Her arrest started a two-year battle that is now stalled in legal limbo. Only allowed to stay in Japan on temporary permission from the Justice Ministry, the family faces an impossible choice: return together to the Philippines or leave Noriko behind.
“It is unlikely that the parents will be given residency status, but there is some sympathy for their daughter’s situation,” said a ministry official, speaking on condition of anonymity. A decision on the family’s fate is expected at their next immigration hearing on Feb. 13.
The case shares some similarities with the plight of Myanmar refugee Khin Maung Latt and his Filipino wife, Maria Hope Jamili, who fought for years for the right to stay in Japan with their two children, who were born in the country. The family eventually won, says lawyer Watanabe, who also defended them.
“The key factor there was that the deportation order would have split that family apart because they were from different countries. In this case, the Calderons are both from the Philippines. The fact is, however, that sending Noriko back will inflict a lot of psychological damage. For a start, she would have to return to grade school.”
Winning public sympathy for the Calderons has been more difficult, he says. In December, Fuji TV carried a largely hostile report that shocked the family into a monthlong media boycott. “One of the questions they asked was whether I still take a bath with Noriko,” recalls Arlan. “What does that have to do with anything?”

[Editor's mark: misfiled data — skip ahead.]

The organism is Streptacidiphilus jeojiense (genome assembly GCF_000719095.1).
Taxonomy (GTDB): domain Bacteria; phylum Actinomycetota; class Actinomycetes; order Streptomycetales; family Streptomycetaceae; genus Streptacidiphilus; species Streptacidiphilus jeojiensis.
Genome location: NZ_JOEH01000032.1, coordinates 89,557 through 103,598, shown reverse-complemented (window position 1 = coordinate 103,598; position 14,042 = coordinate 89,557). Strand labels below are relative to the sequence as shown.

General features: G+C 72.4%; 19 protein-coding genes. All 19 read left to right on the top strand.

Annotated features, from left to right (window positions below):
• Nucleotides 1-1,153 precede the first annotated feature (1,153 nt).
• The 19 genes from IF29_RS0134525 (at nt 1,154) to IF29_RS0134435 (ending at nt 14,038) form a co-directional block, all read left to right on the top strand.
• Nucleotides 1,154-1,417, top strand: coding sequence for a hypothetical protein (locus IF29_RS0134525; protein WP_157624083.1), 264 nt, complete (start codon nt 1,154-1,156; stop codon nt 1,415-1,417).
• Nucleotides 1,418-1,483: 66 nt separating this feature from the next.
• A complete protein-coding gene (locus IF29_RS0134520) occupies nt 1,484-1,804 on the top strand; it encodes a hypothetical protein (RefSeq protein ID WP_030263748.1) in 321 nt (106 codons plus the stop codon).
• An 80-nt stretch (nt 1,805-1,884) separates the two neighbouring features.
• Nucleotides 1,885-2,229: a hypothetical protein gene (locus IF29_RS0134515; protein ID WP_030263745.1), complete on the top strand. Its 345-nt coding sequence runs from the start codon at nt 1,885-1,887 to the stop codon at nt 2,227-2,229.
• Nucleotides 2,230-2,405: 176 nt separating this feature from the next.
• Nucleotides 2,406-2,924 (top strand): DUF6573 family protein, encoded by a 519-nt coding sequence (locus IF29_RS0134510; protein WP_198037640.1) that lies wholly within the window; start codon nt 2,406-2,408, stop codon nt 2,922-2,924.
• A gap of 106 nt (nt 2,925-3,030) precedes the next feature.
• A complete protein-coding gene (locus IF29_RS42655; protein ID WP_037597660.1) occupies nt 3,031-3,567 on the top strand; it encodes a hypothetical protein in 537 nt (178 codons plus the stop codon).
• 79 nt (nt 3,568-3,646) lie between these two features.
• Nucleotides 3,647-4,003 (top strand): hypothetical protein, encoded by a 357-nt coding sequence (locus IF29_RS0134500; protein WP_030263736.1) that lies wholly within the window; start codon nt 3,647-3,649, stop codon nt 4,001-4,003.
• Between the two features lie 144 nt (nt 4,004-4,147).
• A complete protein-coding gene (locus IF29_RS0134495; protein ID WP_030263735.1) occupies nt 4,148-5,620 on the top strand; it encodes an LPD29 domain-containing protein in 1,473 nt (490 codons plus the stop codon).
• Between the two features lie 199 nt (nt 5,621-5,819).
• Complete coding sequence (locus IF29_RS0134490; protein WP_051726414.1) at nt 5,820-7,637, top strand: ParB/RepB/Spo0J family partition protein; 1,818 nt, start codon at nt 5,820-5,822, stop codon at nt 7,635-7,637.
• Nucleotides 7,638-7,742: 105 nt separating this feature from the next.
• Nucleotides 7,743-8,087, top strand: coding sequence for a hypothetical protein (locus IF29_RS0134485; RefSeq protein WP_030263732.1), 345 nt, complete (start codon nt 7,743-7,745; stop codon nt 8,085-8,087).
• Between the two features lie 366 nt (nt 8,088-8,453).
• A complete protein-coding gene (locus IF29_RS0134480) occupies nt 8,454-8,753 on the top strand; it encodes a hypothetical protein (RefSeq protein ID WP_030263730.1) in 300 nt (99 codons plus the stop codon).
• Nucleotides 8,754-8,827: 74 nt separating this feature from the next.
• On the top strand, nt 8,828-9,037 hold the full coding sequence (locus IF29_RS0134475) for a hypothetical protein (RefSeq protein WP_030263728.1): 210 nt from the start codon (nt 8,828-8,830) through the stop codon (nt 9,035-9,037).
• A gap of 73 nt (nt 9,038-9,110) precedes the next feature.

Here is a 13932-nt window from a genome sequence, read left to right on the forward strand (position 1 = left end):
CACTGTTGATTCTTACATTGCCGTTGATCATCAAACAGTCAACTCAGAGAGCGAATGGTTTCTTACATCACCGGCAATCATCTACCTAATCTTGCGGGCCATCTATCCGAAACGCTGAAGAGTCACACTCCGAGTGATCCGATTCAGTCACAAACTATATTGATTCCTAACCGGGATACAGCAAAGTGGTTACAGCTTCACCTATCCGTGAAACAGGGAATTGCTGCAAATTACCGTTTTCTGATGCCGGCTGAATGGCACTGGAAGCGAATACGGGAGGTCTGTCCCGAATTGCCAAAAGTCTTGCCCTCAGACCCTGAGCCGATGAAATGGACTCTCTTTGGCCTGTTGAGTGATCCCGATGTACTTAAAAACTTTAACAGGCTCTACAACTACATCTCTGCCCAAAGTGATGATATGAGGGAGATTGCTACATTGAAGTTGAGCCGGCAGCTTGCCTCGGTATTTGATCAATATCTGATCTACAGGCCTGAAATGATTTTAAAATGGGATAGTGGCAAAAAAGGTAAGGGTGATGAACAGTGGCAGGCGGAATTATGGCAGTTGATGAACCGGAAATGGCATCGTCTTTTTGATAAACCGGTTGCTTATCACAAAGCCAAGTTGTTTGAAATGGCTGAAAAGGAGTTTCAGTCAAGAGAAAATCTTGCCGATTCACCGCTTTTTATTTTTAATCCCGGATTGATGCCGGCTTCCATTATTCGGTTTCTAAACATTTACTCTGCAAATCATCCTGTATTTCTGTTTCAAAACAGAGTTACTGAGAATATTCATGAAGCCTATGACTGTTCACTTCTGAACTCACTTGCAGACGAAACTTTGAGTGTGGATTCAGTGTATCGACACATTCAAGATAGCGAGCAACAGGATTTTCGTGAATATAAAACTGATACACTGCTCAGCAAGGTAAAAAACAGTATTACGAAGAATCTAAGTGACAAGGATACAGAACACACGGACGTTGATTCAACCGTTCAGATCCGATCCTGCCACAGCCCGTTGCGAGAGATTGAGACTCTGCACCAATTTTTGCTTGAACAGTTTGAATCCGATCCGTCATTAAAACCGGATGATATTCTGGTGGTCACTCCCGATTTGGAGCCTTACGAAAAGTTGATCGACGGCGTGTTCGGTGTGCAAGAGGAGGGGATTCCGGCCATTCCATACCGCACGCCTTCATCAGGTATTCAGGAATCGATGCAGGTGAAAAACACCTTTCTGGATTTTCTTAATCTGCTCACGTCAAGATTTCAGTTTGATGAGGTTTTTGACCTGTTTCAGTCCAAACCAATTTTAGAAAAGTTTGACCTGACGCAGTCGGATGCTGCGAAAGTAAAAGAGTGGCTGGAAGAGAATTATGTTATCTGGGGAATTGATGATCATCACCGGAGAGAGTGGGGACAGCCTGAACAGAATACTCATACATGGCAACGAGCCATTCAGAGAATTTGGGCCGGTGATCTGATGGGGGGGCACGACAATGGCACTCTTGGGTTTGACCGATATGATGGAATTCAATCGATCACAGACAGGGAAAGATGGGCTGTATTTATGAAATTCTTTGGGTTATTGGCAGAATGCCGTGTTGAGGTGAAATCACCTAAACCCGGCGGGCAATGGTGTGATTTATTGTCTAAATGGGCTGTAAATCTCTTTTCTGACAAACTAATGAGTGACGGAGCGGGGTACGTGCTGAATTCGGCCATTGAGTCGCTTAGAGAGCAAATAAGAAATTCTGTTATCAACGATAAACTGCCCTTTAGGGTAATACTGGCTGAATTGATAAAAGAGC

Commentary on many blogs has also been negative. “We can’t allow foreigners who came here illegally to stay,” wrote one critic on the free bulletin board 2channel. “If we do, many more will come to have children here and claim citizenship.”
Watanabe calls comments like that “a joke.” “Do people who say those things have any idea how difficult it is to come to a country like Japan and live for years hiding from the authorities? Do they know what it is like to raise a child illegally here?”
He estimates that there are between 100 to 200 similar cases around the country — illegal families with children who have been born and raised here. Amnesty is unlikely, meaning dozens more legal battles are likely in the coming years. Like Noriko, most of the children speak only Japanese and have never been to the “home” they are being sent back to.
Japan is not the only country where policy on immigrants has taken a harsh turn. Ireland, which has experienced a wave of immigration from Eastern Europe and parts of Africa since the early 1990s, ended automatic citizenship for babies born to foreign parents in 2004. The country has since tried to deport several foreign families.